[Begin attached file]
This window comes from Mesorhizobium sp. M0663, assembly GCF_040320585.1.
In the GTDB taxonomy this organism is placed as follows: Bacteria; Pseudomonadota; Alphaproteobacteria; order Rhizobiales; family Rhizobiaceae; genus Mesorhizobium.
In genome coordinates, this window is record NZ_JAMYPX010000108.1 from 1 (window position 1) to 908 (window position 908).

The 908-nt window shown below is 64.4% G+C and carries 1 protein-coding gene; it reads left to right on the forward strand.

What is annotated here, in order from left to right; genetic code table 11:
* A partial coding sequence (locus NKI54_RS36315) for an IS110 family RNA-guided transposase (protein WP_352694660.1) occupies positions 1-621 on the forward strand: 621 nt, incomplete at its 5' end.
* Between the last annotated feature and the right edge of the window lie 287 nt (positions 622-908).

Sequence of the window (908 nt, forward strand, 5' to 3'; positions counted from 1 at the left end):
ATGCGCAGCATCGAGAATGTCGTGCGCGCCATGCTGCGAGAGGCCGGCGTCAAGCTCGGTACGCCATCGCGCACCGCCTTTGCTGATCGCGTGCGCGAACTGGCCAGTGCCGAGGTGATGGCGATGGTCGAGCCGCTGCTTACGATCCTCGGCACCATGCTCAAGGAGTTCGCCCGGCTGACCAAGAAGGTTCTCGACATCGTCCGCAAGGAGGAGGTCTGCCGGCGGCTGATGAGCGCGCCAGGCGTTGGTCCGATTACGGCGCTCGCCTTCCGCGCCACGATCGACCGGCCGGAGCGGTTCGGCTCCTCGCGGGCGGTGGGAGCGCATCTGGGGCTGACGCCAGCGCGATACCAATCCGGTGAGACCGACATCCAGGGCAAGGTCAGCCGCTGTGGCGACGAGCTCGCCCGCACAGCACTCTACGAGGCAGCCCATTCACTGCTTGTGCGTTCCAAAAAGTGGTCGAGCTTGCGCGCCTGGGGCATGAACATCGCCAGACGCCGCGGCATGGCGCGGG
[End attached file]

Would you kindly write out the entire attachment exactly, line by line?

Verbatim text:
This window comes from Mesorhizobium sp. M0663, assembly GCF_040320585.1.
In the GTDB taxonomy this organism is placed as follows: Bacteria; Pseudomonadota; Alphaproteobacteria; order Rhizobiales; family Rhizobiaceae; genus Mesorhizobium.
In genome coordinates, this window is record NZ_JAMYPX010000108.1 from 1 (window position 1) to 908 (window position 908).

The 908-nt window shown below is 64.4% G+C and carries 1 protein-coding gene; it reads left to right on the forward strand.

What is annotated here, in order from left to right; genetic code table 11:
* A partial coding sequence (locus NKI54_RS36315) for an IS110 family RNA-guided transposase (protein WP_352694660.1) occupies positions 1-621 on the forward strand: 621 nt, incomplete at its 5' end.
* Between the last annotated feature and the right edge of the window lie 287 nt (positions 622-908).

Sequence of the window (908 nt, forward strand, 5' to 3'; positions counted from 1 at the left end):
ATGCGCAGCATCGAGAATGTCGTGCGCGCCATGCTGCGAGAGGCCGGCGTCAAGCTCGGTACGCCATCGCGCACCGCCTTTGCTGATCGCGTGCGCGAACTGGCCAGTGCCGAGGTGATGGCGATGGTCGAGCCGCTGCTTACGATCCTCGGCACCATGCTCAAGGAGTTCGCCCGGCTGACCAAGAAGGTTCTCGACATCGTCCGCAAGGAGGAGGTCTGCCGGCGGCTGATGAGCGCGCCAGGCGTTGGTCCGATTACGGCGCTCGCCTTCCGCGCCACGATCGACCGGCCGGAGCGGTTCGGCTCCTCGCGGGCGGTGGGAGCGCATCTGGGGCTGACGCCAGCGCGATACCAATCCGGTGAGACCGACATCCAGGGCAAGGTCAGCCGCTGTGGCGACGAGCTCGCCCGCACAGCACTCTACGAGGCAGCCCATTCACTGCTTGTGCGTTCCAAAAAGTGGTCGAGCTTGCGCGCCTGGGGCATGAACATCGCCAGACGCCGCGGCATGGCGCGGG